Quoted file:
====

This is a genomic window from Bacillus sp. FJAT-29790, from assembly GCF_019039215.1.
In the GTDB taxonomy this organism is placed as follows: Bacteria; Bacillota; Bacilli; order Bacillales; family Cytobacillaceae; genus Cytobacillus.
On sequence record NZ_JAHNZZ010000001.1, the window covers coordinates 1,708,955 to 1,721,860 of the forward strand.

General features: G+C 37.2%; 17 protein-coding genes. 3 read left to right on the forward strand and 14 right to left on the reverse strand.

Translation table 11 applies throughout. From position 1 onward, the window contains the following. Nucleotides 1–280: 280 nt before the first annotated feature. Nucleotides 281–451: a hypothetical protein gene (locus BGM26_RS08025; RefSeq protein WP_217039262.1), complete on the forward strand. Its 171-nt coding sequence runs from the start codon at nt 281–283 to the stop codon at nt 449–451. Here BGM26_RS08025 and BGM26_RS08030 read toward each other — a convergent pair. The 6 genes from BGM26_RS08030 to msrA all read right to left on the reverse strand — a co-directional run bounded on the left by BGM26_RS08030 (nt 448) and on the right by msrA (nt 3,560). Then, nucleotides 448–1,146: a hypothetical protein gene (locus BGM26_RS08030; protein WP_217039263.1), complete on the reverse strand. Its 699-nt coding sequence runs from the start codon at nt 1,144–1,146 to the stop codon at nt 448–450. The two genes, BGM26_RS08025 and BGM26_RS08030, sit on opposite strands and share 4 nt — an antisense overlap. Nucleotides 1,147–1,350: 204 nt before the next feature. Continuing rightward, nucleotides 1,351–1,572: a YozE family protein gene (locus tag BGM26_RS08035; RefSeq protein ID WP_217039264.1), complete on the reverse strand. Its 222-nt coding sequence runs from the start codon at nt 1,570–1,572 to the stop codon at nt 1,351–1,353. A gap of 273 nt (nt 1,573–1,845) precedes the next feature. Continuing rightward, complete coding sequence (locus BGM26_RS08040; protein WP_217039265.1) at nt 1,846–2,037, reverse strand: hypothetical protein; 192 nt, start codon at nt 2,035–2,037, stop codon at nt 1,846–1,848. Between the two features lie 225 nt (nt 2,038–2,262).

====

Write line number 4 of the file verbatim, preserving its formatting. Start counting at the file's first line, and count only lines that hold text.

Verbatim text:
General features: G+C 37.2%; 17 protein-coding genes. 3 read left to right on the forward strand and 14 right to left on the reverse strand.